• Russia - Manizha - "Russian Woman"
  • Malta - Destiny - "Je me casse"
  • Portugal - The Black Mamba - "Love Is on My Side"
  • Serbia - Hurricane - "Loco Loco"
  • United Kingdom - James Newman - "Embers"
  • Greece - Stefania - "Last Dance"
  • Switzerland - Gjon's Tears - "Tout l'Univers"
  • Iceland - Daði og Gagnamagnið - "10 Years"
  • Spain - Blas Cantó - "Voy a quedarme"
  • Moldova - Natalia Gordienko - "Sugar"
  • Germany - Jendrik - "I Don't Feel Hate"
  • Finland - Blind Channel - "Dark Side"
  • Bulgaria - Victoria - "Growing Up Is Getting Old"
  • Lithuania - The Roop - "Discoteque"
  • Ukraine - Go_A - "Shum" (Шум)
  • France - Barbara Pravi - "Voilà"
  • Azerbaijan - Efendi - "Mata Hari"
  • Norway - Tix - "Fallen Angel"
  • Netherlands - Jeangu Macrooy - "Birth of a New Age"
  • Italy - Måneskin - "Zitti e buoni"
  • Sweden - Tusse - "Voices"
  • San Marino - Senhit feat. Flo Rida - "Adrenalina"

And here are the countries that didn't quite make the cut, after losing in the Semi-Finals:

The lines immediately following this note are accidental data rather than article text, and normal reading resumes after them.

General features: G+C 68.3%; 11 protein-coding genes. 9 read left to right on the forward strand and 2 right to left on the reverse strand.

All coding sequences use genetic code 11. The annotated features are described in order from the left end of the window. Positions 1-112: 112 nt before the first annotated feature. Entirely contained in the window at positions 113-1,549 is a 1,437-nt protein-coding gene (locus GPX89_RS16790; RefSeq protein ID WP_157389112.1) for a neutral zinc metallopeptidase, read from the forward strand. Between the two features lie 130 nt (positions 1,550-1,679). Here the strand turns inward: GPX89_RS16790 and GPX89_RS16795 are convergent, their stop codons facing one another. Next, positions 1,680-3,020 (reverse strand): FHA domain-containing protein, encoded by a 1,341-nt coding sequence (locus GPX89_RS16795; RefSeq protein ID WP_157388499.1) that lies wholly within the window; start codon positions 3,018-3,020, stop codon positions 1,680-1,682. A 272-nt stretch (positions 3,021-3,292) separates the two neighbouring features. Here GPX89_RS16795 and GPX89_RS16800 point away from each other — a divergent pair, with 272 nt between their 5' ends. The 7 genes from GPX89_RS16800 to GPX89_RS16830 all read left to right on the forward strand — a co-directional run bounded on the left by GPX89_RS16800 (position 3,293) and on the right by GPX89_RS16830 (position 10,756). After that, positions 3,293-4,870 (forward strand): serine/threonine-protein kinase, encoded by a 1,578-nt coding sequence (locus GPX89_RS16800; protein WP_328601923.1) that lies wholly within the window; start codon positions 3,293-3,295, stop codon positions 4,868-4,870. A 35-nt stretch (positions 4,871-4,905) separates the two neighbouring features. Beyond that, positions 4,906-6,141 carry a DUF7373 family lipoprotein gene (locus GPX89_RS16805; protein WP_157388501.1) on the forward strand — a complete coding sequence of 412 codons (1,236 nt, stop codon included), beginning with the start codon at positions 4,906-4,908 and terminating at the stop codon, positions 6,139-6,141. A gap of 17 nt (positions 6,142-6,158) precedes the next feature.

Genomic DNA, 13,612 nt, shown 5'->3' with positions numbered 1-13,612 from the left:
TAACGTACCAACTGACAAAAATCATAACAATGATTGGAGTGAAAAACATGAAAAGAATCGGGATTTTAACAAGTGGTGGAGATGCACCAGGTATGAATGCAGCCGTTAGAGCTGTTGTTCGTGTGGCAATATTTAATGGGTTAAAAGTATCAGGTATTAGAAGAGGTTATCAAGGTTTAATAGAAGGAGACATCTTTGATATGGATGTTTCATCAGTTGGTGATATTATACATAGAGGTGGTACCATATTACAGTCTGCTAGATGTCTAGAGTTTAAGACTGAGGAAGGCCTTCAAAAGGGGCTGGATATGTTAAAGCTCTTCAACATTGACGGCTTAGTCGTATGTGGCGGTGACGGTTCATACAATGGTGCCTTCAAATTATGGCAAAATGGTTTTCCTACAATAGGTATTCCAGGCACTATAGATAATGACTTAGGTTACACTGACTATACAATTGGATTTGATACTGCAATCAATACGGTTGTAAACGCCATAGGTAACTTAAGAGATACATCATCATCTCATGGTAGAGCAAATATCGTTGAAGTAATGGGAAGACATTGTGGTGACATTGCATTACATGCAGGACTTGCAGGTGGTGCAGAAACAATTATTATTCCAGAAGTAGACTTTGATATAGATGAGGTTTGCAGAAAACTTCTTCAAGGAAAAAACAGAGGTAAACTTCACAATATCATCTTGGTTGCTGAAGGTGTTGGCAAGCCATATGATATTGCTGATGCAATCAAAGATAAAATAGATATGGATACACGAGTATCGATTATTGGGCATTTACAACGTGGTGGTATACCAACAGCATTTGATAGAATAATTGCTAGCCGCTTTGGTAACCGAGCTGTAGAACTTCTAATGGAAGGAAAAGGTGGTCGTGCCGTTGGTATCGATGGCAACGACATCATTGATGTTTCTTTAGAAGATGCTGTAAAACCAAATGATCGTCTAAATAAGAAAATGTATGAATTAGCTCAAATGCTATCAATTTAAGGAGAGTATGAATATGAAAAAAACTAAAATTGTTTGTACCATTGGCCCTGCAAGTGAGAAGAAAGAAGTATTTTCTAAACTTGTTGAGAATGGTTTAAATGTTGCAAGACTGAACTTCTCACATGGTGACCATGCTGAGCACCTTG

• Estonia: Uku Suviste — “The Lucky One”
  • Czech Republic: Benny Cristo — “omaga”
  • Austria: Vincent Bueno — “Amen”
  • Poland: Rafal — “The Ride”
  • Georgia: Tornike Kipiani — “You”
  • Latvia: Samanta Tina — “The Moon Is Rising”
  • Denmark: Fyr og Flamme – “Øve os på hinanden”
  • Ireland: Lesley Roy – “Maps”
  • Australia: Montaigne – “Technicolour”
  • Croatia: Albina – “Tick-Tock”
  • Slovenia: Ana Soklič – “Amen”
  • North Macedonia: Vasil – “Here I Stand”
  • Romania: Roxen – “Amnesia”

24 acts from 2020 are returning - including the UK representative, James Newman, and 2020 favourite, Daði og Gagnamagnið of Iceland - though after a positive Covid test within the band, Daði sadly won't be performing live, and will instead use recent rehearsal footage for their entry.

The song selected for the UK is Embers by James Newman, who has previously collaborated with the likes of Calvin Harris and Rudimental. The original song for 2020 was more of a ballad - this song however is much more upbeat, positive and 'classic Eurovision'.

But can it stack up against the competition? The early favourites are Malta - but everything can change on the night.